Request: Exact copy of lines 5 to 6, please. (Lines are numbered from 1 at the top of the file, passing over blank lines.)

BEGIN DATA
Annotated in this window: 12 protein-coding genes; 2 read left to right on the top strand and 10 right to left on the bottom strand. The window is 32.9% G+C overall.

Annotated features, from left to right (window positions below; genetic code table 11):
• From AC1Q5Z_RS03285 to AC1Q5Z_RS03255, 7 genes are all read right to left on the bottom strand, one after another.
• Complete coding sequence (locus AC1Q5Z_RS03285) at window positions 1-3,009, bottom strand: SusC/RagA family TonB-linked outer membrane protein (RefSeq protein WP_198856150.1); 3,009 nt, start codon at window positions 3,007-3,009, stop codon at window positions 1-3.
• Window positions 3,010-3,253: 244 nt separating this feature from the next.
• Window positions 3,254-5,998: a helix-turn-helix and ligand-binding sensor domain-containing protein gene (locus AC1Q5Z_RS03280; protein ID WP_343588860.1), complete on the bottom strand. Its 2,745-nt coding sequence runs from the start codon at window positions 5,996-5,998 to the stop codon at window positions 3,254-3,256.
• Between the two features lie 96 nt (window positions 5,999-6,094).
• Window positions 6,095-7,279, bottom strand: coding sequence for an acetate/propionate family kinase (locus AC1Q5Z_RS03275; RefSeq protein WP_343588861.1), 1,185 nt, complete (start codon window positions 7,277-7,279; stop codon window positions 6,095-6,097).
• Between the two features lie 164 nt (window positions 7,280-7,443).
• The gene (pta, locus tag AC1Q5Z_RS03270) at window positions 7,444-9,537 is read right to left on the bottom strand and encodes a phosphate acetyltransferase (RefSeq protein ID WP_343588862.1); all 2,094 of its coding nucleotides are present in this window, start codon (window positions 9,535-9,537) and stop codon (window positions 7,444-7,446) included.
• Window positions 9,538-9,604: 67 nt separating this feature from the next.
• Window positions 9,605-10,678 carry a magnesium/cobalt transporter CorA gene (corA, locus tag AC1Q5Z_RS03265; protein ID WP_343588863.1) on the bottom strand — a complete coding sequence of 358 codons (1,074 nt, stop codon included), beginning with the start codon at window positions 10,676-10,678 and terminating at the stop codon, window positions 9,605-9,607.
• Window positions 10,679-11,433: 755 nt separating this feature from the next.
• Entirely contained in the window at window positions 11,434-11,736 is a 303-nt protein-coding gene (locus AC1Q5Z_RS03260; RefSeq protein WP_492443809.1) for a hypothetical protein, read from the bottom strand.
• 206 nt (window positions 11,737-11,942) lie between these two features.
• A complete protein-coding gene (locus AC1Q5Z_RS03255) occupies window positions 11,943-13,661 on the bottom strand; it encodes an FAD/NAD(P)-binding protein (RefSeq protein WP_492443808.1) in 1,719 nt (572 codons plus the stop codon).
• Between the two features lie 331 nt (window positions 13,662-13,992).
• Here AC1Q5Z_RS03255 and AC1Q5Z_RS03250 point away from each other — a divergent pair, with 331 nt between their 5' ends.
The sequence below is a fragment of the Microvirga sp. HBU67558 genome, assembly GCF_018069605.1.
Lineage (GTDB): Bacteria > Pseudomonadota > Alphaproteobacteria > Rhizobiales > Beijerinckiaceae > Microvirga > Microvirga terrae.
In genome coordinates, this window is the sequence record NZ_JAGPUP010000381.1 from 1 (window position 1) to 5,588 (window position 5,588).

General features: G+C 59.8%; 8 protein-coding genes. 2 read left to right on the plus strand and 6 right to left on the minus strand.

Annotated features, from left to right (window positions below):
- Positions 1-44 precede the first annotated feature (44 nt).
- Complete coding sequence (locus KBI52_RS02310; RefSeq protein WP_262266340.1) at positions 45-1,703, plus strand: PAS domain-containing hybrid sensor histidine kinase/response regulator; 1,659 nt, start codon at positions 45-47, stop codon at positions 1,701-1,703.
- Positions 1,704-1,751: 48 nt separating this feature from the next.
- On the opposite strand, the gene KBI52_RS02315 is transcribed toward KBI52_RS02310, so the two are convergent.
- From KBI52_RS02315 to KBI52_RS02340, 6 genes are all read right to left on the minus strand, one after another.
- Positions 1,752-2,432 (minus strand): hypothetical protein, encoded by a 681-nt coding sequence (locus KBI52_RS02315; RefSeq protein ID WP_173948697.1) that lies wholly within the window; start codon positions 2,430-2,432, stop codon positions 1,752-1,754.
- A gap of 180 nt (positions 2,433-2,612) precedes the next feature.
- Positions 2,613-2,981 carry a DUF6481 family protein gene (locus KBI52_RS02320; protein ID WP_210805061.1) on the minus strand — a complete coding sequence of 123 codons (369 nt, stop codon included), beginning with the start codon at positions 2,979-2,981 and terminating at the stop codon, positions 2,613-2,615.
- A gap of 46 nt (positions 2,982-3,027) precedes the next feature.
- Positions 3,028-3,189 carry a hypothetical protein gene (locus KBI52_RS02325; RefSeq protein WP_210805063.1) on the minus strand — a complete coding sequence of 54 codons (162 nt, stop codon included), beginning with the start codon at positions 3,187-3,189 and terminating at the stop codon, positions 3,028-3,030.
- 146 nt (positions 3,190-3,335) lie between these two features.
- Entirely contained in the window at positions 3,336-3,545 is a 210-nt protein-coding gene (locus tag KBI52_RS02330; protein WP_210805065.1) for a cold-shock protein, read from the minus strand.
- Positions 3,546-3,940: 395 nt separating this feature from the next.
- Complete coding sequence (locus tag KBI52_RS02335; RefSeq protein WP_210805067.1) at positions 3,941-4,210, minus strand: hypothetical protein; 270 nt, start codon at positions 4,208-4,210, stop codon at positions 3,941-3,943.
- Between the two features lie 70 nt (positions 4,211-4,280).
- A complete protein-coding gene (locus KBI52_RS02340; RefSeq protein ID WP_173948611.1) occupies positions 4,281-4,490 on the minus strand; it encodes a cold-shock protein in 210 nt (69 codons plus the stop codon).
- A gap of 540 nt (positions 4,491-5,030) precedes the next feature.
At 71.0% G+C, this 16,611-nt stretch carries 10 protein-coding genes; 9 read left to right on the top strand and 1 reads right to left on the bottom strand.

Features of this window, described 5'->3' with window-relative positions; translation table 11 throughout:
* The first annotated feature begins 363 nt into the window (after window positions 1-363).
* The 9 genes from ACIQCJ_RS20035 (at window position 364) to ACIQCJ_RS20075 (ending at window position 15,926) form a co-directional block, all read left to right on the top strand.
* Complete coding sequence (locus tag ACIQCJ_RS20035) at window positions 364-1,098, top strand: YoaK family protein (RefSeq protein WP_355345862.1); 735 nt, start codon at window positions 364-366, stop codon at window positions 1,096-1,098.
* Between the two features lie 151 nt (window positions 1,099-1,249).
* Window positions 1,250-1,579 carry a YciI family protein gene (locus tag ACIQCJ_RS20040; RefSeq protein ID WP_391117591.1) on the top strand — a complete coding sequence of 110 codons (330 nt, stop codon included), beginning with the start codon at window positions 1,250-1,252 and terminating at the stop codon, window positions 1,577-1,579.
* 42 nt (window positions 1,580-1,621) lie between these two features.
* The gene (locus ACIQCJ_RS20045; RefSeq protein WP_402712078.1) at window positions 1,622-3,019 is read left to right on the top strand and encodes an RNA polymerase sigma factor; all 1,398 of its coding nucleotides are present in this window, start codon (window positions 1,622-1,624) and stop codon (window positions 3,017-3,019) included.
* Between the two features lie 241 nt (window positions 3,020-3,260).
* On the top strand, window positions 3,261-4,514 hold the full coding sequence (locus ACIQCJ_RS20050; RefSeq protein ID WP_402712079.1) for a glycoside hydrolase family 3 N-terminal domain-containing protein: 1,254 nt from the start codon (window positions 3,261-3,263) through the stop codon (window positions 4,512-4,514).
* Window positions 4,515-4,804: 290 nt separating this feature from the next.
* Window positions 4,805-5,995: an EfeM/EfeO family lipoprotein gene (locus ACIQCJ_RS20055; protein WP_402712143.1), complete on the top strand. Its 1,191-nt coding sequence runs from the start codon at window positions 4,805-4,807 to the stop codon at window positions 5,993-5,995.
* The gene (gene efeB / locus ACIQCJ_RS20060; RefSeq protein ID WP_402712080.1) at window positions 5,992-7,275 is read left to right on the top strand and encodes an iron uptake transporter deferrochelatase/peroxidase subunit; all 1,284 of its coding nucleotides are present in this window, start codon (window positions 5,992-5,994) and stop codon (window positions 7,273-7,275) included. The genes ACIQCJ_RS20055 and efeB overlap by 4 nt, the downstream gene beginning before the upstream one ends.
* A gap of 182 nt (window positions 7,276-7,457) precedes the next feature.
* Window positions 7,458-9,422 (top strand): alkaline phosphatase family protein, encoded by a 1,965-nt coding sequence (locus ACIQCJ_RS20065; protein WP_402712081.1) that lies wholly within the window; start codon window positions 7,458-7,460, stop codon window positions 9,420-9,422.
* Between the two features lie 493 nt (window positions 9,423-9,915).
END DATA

• Window positions 3,010-3,253: 244 nt separating this feature from the next.
• Window positions 3,254-5,998: a helix-turn-helix and ligand-binding sensor domain-containing protein gene (locus AC1Q5Z_RS03280; protein ID WP_343588860.1), complete on the bottom strand. Its 2,745-nt coding sequence runs from the start codon at window positions 5,996-5,998 to the stop codon at window positions 3,254-3,256.